Perhaps with more enthusiasm than originality, I feel compelled at the end of the year to look back on what has happened in my life. The compulsion is even stronger this December, since the end of the calendar year coincides with my first year at the helm of ASM as its CEO.
When I joined ASM, I wanted to revitalize our excellent strategic plan, putting into words that would resonate and inspire our community, a description of our goals; ASM would be an innovative, visionary society that constantly pushed the definition of what is possible in the emerging physical and digital forum to fully benefit the microbial sciences.
Not surprisingly, 2016 was a year of changesâ€”big, small and everything in between. ASM took decisive actions on the Zika epidemic, modernized ASM governance , and witnessed a new presidential administration get ready to take office, offering timely recommendations for priorities and for the people who will implement them. ASM also fully embraced the so-called DORA movement (the San Francisco Declaration on Research Assessment) which deliberately disses the Journal Impact Factor (JIF) by abolishing any reference to that noxious system of ranking journals by flawed metrics from the ASM journals website. Yet so much has been accomplished at ASM this year, that even a simple catalog would be too long and too boring for even the most devoted bLogPhase readers. Instead, let me focus on a few personal top moments.
Immediately after taking the helm, I wanted not only to get to know the society from office in DC, but I wanted to meet our members in their â€śhabitatsâ€ť in the trenches. I started a tour of the branches that took me to 15 branches around the country. I met many of you, young inspired microbial scientists, educators, clinical and agricultural microbiologists, and so many more. It was a wonderful experience, which taught me a lot about our organization and has provided enormous value in guiding my thinking and activities throughout the year. Thank you to all of those branches who hosted me, I look forward to meeting more of you in those branches I have not yet had the opportunity to visit.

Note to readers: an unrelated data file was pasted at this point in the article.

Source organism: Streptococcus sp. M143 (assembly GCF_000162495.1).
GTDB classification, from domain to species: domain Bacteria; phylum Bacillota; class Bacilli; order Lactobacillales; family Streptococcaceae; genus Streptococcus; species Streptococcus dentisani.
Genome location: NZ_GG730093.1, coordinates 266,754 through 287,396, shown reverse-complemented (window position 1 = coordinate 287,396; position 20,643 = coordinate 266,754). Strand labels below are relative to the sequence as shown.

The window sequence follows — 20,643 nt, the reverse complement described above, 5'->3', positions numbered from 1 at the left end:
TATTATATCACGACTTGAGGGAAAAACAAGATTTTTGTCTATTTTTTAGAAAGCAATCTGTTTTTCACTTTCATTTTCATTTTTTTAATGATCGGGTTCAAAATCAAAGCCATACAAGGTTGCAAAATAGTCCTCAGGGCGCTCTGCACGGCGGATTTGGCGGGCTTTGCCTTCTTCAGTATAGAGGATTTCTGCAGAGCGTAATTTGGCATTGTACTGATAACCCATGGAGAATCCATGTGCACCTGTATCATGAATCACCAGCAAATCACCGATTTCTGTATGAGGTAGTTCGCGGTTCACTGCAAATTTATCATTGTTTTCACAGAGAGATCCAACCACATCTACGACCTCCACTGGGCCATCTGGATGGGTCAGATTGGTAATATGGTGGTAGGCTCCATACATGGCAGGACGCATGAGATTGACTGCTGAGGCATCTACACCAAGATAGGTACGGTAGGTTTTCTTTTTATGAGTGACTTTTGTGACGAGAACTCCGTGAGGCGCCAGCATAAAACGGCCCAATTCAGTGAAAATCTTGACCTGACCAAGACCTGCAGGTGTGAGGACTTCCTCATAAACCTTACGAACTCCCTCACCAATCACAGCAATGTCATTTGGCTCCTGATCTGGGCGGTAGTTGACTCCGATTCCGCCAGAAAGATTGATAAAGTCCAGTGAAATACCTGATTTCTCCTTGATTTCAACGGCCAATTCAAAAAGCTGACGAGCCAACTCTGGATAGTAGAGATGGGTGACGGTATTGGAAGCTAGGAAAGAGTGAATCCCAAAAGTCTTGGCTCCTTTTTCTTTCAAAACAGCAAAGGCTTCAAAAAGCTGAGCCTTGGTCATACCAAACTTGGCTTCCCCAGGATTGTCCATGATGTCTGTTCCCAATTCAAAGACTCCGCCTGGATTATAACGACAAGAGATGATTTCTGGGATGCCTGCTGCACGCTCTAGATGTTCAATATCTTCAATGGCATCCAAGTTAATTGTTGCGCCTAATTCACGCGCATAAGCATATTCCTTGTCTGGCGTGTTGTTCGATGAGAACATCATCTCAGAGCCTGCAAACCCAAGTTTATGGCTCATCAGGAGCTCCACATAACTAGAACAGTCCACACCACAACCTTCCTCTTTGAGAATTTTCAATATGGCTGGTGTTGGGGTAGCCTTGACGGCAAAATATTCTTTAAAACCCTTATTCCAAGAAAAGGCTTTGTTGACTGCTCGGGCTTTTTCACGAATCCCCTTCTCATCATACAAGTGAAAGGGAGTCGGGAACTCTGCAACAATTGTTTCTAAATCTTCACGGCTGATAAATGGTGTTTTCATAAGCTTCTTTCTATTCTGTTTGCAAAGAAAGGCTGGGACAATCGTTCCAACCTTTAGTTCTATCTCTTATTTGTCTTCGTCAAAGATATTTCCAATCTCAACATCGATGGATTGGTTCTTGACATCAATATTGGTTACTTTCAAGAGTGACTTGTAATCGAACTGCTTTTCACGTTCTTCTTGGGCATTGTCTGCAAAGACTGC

To my mind, no area is more overdue for innovation than scholarly publishing. Making ASM a laboratory for innovation is central to our strategy for the society to become the go-to center for digital science communication progress. I set out the case in my recent bLogPhase Post that the scholarly publishing sector is overdue for major innovation, because for all the noise and confusion, we have failed to capitalize on the power of the digital era.
This year we announced our response to this digital stalemate, mSphereDirect (mSD), which will launch in January. mSphereDirect is an experiment aimed at two of the most entrenched problems in publishing: rapidity and author control. We believe that mSphereDirect will give authors real control over the peer review process as well as introducing greater transparency and speed into the system. mSphereDirect aims to take the mystery out of the peer-review process by allowing authors to choose the most appropriate reviewers for their work. This new pathway for publishing will make peer review a more constructive experience. It will allow for publication decisions to be made faster but with the same rigor and quality control that is a hallmark of all ASM journals, including all papers submitted through the regular mSphere track. Editors will closely evaluate the mSD reviews, rendering a thumbs-up or thumbs-down in five working days. mSD fully interfaces with preprints, which are encouraged by ASM. Coupled with other ASM initiatives already set for roll-out in the coming months, mSD hopes to engage the scientific community in the reinvention of scientific publishing while ensuring rigor and promoting reproducibility. I am excited that it is ASM driving theses innovations. They will allow authors to publish good research faster and move the microbial sciences into what I am calling the Second Digital Age.
We launched our own blog network in February and have been adding more blogs through the year. My own blog, bLogPhase, as well as our microbial sciences blog, helped bring nearly 100,000 new readers to www.asm.org. Our education blog was named one of the most popular blogs in microbial science by Feedspot in December. Congratulations to the education blog. You beat me hands down as the bLogPhase blog did not even come close to making the award cut!